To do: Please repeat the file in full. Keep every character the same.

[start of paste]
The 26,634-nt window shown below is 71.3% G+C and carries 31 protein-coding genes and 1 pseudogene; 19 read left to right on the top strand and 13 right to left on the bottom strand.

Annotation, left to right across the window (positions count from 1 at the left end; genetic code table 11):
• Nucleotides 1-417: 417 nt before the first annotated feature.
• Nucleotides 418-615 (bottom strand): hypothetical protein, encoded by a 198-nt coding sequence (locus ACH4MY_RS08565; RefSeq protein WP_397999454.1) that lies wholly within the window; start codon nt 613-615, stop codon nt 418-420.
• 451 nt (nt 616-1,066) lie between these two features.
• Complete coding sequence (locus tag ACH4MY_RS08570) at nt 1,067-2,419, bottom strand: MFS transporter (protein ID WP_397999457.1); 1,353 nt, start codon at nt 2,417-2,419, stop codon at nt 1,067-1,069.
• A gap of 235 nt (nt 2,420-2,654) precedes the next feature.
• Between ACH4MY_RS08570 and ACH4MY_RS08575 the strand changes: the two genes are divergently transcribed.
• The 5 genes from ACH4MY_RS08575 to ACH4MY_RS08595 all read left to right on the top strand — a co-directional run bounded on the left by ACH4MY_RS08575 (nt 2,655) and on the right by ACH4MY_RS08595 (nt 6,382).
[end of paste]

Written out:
The 26,634-nt window shown below is 71.3% G+C and carries 31 protein-coding genes and 1 pseudogene; 19 read left to right on the top strand and 13 right to left on the bottom strand.

Annotation, left to right across the window (positions count from 1 at the left end; genetic code table 11):
• Nucleotides 1-417: 417 nt before the first annotated feature.
• Nucleotides 418-615 (bottom strand): hypothetical protein, encoded by a 198-nt coding sequence (locus ACH4MY_RS08565; RefSeq protein WP_397999454.1) that lies wholly within the window; start codon nt 613-615, stop codon nt 418-420.
• 451 nt (nt 616-1,066) lie between these two features.
• Complete coding sequence (locus tag ACH4MY_RS08570) at nt 1,067-2,419, bottom strand: MFS transporter (protein ID WP_397999457.1); 1,353 nt, start codon at nt 2,417-2,419, stop codon at nt 1,067-1,069.
• A gap of 235 nt (nt 2,420-2,654) precedes the next feature.
• Between ACH4MY_RS08570 and ACH4MY_RS08575 the strand changes: the two genes are divergently transcribed.
• The 5 genes from ACH4MY_RS08575 to ACH4MY_RS08595 all read left to right on the top strand — a co-directional run bounded on the left by ACH4MY_RS08575 (nt 2,655) and on the right by ACH4MY_RS08595 (nt 6,382).